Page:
|by Kristina ChewWhile pundits argue about who won the second presidential debate on Tuesday night, Mitt Romney showed himself to be a master of creating an (albeit unintentionally) trending phrase. “I went to a number of women’s groups and said, ‘Can you help us find folks,’ and they brought us whole binders full of women,” said the Republican presidential hopeful in response to a question about gender inequality in the workforce.Romney referred back to his tenure as governor of Massachusetts, saying that, when putting together his cabinet, “all the applicants seemed to be men.” He noted that he made a “concerted effort to go out and find women who had backgrounds that could be qualified to become members of our cabinet” — as a result of which, he and his staff were brought “whole binders full of women.”
I think it goes without saying that Romney and his aides must be regretting his tall tale about “binders full of women.”
They must be wondering, how in the h— are we going to (pun intended) clamp down on the furor the Republican candidate’s words have wrought?
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And in 2002, while running for governor of Massachusetts, Romney’s campaign passed out fliers for Pride Weekend, saying “All citizens deserve equal rights regardless of their sexual preference.” But on Sunday afternoon, Mitt Romney’s current campaign actually disavowed that 2002 flier.
You’re probably wondering a few things. First, just exactly which part of that flier doesn’t he agree with? And second, what could have possibly changed between Sunday morning (when Romney said he felt gays and lesbians deserved “full rights”) and Sunday afternoon? Maybe he thinks that line won’t play as well in the upcoming South Carolina primary?
It’s election season again, and the only Mitt we really know is the one who will say whatever it takes to win. If he is the Republican nominee, we can expect him to suddenly try and be best friends with LGBT voters again. That’s why we’re sending him the message that it doesn’t work like that — and that we won’t let him get away with it.
Say you’ll help hold Mitt accountable before he has a chance to pander yet again:
Mitt’s going to try to be whoever he thinks he needs to be to get elected — it’s our job to make sure those tactics come at a cost.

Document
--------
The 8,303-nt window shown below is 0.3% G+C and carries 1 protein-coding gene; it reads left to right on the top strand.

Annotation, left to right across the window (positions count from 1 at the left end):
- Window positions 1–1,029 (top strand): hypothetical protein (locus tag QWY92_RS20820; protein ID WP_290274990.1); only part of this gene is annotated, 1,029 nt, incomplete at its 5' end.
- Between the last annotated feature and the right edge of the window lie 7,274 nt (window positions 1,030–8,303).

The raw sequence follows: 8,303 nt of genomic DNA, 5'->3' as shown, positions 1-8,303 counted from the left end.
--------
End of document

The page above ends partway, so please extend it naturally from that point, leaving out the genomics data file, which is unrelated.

I’d like to tell you a story. It’s about two men, trapped in one body.
One man: a Republican politician whose positions on the issues made him palatable even to Massachusetts voters. The other: a Tea Party Republican taking one extreme position after another on the economy, immigration, foreign policy, and more.
The only thing they agree on? They both want to be president, and there’s not much they wouldn’t do or say to get there.
You’ve probably guessed it — the body they’re fighting over is Mitt Romney’s.
And if you want to watch the struggle in full detail, we’ve put a video together on a new site to chronicle it.
A lot of undecided voters out there are just starting to ask themselves: Who is this guy? Where does he really stand?
They’re not the only ones trying to figure that out.
Even Conan O’Brien’s noticed, saying “Experts are predicting kind of a tough fight between Romney and his biggest ideological opponent: Mitt Romney from four years ago. Those guys don’t agree on anything.”
There might be something behind that. The Mitt who was governor of Massachusetts had to appeal to a pretty progressive crowd to get elected, and the Mitt who’s running for president needs the Republican base to clinch the GOP nomination.
All we know is Mitt wants to get to the White House. And you know what that means: The battle of Mitt v. Mitt rumbles on.
The results so far have already been pretty frightening, so that’s why we need your help spreading the word on every flip-flop, backtrack, and refusal to take a clear stance.
Americans deserve to know what they’d get from a President Romney.
Be part of the team that tells the truth about Mitt. Watch the video and sign up today:
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